We’ve all received them and, most probably, we’ve all opened them. While, in other industries, purchasing is in fact the end action, booking a trip is by no means the end of your relationship with a customer. Actually, the time span between the booking and the actual trip might last months, so it’s important to keep in contact with reminder emails that provide useful information and additional services the customer might be interested in.
The number of emails you send can vary, but you’ll always want to send one a week or two before their journey, providing them with their booking details again and including upselling and cross-selling offers (upgrades, transfers, tickets to attractions, etc…).
Southwest’s reminder email provides users with the necessary information prior to departure, while clearly informing them about the steps they still need to complete. They also use this opportunity to promote alternative products and services.
We all know how much prices and availability change in the tourism industry. Some of your customers might even spend quite some time searching for the cheapest option and many are in the constant lookout for the perfect time to book in order to get the best deal. Why not send contacts an alert informing them about changes on the price or availability in their desired flight, train or accommodation? Or if something they had browsed before it becomes unavailable, why not suggest them some alternatives?
These fluctuations are likely to give your contacts a sense of urgency to book. However, too many emails might become too spammy and lose all of their effect. The best option is to allow your users to predefine the kind of alerts they want to receive, to ensure the emails you send are actually the emails they want to read.
Skyscannner’s Price Alerts are simple and straight-forward, but still manage to include links to some of their other offers and services. Since Price Alerts are regular and subscribers could find slightly annoying at some point, they make their unsubscribe and email management links very obvious throughout the email.
Thank you email
Once a user has completed their trip, make sure you thank them for their visit. This is a great opportunity to ask for their feedback and encourage them to share their experience online, by directing them to your social media channels. You can also ask customers to share their pictures or user generated content with you – it will be the best kind of promotion.
Volks Hotel’s email uses their Thank You email as an opportunity to ask customers for feedback and reviews. They also reward them with a discount code for future bookings.
Marketplaces rely on users’ opinions to rate the different activities and accommodations, although not everyone remembers to go back and share an opinion. Even if you are a hotel or travel company and have previously emailed your customer to thank them, they might have completely ignored your feedback link. Make it easy for them by including a quick survey in your email, so they can rate their experience in just a few clicks.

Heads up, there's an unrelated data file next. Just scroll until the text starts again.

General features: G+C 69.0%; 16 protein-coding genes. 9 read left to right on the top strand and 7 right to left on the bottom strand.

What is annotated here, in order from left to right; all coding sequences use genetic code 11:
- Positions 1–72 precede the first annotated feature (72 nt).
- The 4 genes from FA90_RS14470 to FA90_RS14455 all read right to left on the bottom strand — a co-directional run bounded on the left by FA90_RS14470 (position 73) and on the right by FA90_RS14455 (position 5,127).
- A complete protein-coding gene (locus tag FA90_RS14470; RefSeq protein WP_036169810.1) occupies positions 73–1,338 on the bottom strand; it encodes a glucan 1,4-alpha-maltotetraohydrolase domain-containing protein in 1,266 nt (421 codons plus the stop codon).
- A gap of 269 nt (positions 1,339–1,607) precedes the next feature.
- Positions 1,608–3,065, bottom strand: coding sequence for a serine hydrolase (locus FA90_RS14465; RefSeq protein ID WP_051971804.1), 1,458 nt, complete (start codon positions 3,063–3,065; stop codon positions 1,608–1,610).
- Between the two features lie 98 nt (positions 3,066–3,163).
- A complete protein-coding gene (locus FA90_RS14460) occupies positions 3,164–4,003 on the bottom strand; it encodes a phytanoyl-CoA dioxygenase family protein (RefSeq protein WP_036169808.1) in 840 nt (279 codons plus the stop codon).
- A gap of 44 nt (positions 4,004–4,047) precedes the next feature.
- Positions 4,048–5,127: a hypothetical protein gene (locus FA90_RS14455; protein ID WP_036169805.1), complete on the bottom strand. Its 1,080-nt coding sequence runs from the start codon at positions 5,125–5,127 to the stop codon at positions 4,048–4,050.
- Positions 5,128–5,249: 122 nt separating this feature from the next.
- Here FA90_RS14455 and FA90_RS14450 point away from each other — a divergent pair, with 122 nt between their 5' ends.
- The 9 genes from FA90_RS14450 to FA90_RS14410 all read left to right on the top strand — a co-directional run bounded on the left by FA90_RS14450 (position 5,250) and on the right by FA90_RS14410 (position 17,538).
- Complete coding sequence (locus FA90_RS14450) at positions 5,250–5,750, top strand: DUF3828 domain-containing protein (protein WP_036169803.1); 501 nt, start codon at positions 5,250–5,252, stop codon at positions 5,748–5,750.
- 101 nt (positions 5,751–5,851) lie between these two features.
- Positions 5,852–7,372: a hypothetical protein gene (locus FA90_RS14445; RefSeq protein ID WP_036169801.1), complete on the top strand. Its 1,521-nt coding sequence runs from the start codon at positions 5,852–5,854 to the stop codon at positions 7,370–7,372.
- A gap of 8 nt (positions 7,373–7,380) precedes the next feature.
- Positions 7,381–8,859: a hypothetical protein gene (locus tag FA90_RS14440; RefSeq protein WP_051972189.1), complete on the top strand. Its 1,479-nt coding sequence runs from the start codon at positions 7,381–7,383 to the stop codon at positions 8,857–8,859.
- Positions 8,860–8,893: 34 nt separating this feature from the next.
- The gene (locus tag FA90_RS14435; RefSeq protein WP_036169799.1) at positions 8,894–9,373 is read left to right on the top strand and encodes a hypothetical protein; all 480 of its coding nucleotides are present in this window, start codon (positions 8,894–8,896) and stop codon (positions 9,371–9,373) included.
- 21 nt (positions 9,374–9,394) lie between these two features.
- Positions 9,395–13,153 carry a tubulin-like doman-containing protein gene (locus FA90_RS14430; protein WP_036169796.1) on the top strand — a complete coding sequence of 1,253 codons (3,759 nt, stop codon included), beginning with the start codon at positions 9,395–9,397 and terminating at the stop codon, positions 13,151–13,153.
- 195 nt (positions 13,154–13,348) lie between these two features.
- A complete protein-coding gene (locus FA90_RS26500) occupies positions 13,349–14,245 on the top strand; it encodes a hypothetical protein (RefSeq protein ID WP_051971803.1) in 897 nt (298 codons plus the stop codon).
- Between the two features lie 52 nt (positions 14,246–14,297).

Booking.com knows that travellers around the world read opinions about their hotels before booking. That’s why they make it really easy for customers to rate the place they’ve stayed at.
It is not uncommon for airlines and even hotels to have loyalty or frequent traveller programs to engage customers to return to them. Emailing members to let them know about their points, offering them promotions to increase their balance or rewarding them for reaching a certain milestone is a great way of keeping them engaged and ensuring they remember your company.
Alternatively, you can have different tiers for returning customers that always book their holidays through you, providing them with special discounts as they reach their fifth, tenth, fifteenth booking.
Air Asia encourages frequent travellers to redeem their points and gain extra ones with special deals and offers to make them feel special and increase their loyalty to the company.
For some businesses in the tourism industry, their relationship with their customers might be a one-off. Other companies, though, rely on building a lasting relationship with their users.
If a customer’s been absent from your brand, entice them back with a reactivation campaign. You can remind them about what you offer, tempt them with travel ideas and even add an incentive that could convince them to return to you, instead of booking with one of your competitors. If nothing else works, you can send your inactive contacts a ‘We’ve missed you’ campaign, asking them whether they want to stay engaged or end the relationship. Remember, constantly emailing people that don’t want to receive your messages will impact your deliverability.
TripAdvisor relies on users providing feedback on the different places they visit. This re-engagement email targets subscribers who had researched specific locations but never returned to share their opinions.
When used wisely, email is a really powerful channel that will not only help you build and maintain a lasting relationship with your customers, but also increase your ROI. Finding the right balance between mass communication and one-to-one personalization is key to make the most out of your email sendings.
However, what works for one business might not work as well for another one, so finding the right email marketing strategy for your company will require testing different options. Get creative, give some of these ideas a go and compare the results to find those that will give your company the biggest uplift.